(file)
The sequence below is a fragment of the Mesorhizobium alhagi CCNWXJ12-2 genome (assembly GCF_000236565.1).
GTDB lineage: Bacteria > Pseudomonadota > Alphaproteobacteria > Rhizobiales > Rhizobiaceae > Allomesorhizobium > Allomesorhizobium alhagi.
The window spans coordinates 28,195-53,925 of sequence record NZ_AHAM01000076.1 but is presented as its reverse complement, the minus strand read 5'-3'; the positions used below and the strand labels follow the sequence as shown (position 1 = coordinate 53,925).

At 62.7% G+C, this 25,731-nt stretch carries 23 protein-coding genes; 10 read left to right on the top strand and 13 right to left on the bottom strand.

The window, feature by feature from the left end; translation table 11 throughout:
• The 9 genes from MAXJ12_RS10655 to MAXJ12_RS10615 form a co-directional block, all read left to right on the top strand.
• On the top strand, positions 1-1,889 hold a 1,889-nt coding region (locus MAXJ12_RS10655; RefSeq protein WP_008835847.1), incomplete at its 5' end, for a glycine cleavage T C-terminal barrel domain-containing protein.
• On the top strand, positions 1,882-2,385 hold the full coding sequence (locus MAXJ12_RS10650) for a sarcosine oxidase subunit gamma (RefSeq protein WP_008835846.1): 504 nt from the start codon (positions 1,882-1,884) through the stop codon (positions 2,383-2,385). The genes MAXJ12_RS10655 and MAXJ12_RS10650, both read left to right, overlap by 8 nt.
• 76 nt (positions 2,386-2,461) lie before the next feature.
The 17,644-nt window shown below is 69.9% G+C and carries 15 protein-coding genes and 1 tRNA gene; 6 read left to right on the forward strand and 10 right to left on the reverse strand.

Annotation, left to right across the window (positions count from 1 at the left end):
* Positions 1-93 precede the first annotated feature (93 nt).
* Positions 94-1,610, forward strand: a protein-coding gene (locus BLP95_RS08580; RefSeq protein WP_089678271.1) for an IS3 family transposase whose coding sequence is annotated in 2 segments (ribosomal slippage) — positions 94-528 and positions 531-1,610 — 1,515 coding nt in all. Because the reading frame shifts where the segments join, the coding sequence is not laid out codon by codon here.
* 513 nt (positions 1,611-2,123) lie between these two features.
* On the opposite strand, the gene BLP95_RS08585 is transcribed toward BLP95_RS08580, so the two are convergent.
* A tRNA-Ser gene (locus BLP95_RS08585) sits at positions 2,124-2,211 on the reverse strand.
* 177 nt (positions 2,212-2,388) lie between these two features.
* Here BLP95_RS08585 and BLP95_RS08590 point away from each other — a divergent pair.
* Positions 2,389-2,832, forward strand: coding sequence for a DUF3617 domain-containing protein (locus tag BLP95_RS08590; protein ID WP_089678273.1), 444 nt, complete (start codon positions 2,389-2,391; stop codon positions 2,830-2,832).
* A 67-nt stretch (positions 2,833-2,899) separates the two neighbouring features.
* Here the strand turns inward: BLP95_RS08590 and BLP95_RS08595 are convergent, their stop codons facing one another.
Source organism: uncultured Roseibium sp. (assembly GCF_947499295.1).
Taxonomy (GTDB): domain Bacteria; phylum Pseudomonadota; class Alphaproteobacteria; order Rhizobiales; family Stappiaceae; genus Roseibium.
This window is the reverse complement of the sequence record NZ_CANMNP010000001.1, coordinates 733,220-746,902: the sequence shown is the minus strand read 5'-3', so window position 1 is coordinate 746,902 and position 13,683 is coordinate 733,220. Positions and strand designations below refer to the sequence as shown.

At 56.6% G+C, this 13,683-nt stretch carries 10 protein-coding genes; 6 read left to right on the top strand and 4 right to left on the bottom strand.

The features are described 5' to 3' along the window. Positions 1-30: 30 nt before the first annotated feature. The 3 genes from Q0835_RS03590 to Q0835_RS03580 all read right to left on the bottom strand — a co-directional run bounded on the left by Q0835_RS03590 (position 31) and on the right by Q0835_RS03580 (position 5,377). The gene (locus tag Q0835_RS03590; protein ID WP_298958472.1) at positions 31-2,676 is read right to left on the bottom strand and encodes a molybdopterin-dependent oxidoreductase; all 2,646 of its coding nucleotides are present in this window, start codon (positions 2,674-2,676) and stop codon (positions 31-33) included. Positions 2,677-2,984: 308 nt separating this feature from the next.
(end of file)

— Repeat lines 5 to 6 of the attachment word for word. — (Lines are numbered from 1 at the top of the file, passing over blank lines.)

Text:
The window, feature by feature from the left end; translation table 11 throughout:
• The 9 genes from MAXJ12_RS10655 to MAXJ12_RS10615 form a co-directional block, all read left to right on the top strand.